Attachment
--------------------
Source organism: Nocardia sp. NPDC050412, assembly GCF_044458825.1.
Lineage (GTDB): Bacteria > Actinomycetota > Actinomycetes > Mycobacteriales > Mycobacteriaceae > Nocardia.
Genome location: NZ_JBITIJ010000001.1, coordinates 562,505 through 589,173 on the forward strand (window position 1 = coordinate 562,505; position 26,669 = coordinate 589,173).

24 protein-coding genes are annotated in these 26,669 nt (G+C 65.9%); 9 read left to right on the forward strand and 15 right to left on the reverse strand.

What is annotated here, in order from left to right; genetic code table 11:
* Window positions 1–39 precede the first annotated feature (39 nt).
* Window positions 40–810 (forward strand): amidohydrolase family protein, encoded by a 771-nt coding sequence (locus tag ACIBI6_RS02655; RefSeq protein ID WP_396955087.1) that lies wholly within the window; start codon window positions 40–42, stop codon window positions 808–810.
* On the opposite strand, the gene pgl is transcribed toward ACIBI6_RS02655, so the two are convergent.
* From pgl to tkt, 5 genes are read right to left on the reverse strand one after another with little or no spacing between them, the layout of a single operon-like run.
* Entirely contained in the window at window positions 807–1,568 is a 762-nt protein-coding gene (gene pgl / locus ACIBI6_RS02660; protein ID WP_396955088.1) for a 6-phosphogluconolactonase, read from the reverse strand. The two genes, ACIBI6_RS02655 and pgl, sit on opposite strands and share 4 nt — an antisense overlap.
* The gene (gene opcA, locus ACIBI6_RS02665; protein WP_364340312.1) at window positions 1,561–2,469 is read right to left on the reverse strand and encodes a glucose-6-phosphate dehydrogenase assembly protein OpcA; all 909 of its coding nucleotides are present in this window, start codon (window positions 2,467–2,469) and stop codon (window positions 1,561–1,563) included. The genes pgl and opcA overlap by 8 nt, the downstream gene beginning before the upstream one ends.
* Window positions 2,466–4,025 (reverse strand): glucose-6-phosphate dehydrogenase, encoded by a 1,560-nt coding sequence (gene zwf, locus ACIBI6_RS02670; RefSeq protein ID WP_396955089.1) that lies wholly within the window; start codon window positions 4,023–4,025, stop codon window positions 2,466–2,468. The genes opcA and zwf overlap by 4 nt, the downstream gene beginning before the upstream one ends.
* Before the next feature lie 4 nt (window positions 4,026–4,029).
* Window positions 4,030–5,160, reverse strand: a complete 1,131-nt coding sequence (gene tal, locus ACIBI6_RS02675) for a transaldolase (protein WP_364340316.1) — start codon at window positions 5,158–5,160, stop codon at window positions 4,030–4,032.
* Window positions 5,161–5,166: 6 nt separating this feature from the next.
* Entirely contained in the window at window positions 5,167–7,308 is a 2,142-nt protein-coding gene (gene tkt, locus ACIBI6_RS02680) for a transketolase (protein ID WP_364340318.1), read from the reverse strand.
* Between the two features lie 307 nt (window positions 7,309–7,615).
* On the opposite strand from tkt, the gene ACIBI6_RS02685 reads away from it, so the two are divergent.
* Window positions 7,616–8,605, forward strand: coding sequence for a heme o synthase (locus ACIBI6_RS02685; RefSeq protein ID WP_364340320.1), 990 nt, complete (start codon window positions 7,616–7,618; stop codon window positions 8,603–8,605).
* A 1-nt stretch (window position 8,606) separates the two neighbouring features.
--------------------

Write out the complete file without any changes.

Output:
Source organism: Nocardia sp. NPDC050412, assembly GCF_044458825.1.
Lineage (GTDB): Bacteria > Actinomycetota > Actinomycetes > Mycobacteriales > Mycobacteriaceae > Nocardia.
Genome location: NZ_JBITIJ010000001.1, coordinates 562,505 through 589,173 on the forward strand (window position 1 = coordinate 562,505; position 26,669 = coordinate 589,173).

24 protein-coding genes are annotated in these 26,669 nt (G+C 65.9%); 9 read left to right on the forward strand and 15 right to left on the reverse strand.

What is annotated here, in order from left to right; genetic code table 11:
* Window positions 1–39 precede the first annotated feature (39 nt).
* Window positions 40–810 (forward strand): amidohydrolase family protein, encoded by a 771-nt coding sequence (locus tag ACIBI6_RS02655; RefSeq protein ID WP_396955087.1) that lies wholly within the window; start codon window positions 40–42, stop codon window positions 808–810.
* On the opposite strand, the gene pgl is transcribed toward ACIBI6_RS02655, so the two are convergent.
* From pgl to tkt, 5 genes are read right to left on the reverse strand one after another with little or no spacing between them, the layout of a single operon-like run.
* Entirely contained in the window at window positions 807–1,568 is a 762-nt protein-coding gene (gene pgl / locus ACIBI6_RS02660; protein ID WP_396955088.1) for a 6-phosphogluconolactonase, read from the reverse strand. The two genes, ACIBI6_RS02655 and pgl, sit on opposite strands and share 4 nt — an antisense overlap.
* The gene (gene opcA, locus ACIBI6_RS02665; protein WP_364340312.1) at window positions 1,561–2,469 is read right to left on the reverse strand and encodes a glucose-6-phosphate dehydrogenase assembly protein OpcA; all 909 of its coding nucleotides are present in this window, start codon (window positions 2,467–2,469) and stop codon (window positions 1,561–1,563) included. The genes pgl and opcA overlap by 8 nt, the downstream gene beginning before the upstream one ends.
* Window positions 2,466–4,025 (reverse strand): glucose-6-phosphate dehydrogenase, encoded by a 1,560-nt coding sequence (gene zwf, locus ACIBI6_RS02670; RefSeq protein ID WP_396955089.1) that lies wholly within the window; start codon window positions 4,023–4,025, stop codon window positions 2,466–2,468. The genes opcA and zwf overlap by 4 nt, the downstream gene beginning before the upstream one ends.
* Before the next feature lie 4 nt (window positions 4,026–4,029).
* Window positions 4,030–5,160, reverse strand: a complete 1,131-nt coding sequence (gene tal, locus ACIBI6_RS02675) for a transaldolase (protein WP_364340316.1) — start codon at window positions 5,158–5,160, stop codon at window positions 4,030–4,032.
* Window positions 5,161–5,166: 6 nt separating this feature from the next.
* Entirely contained in the window at window positions 5,167–7,308 is a 2,142-nt protein-coding gene (gene tkt, locus ACIBI6_RS02680) for a transketolase (protein ID WP_364340318.1), read from the reverse strand.
* Between the two features lie 307 nt (window positions 7,309–7,615).
* On the opposite strand from tkt, the gene ACIBI6_RS02685 reads away from it, so the two are divergent.
* Window positions 7,616–8,605, forward strand: coding sequence for a heme o synthase (locus ACIBI6_RS02685; RefSeq protein ID WP_364340320.1), 990 nt, complete (start codon window positions 7,616–7,618; stop codon window positions 8,603–8,605).
* A 1-nt stretch (window position 8,606) separates the two neighbouring features.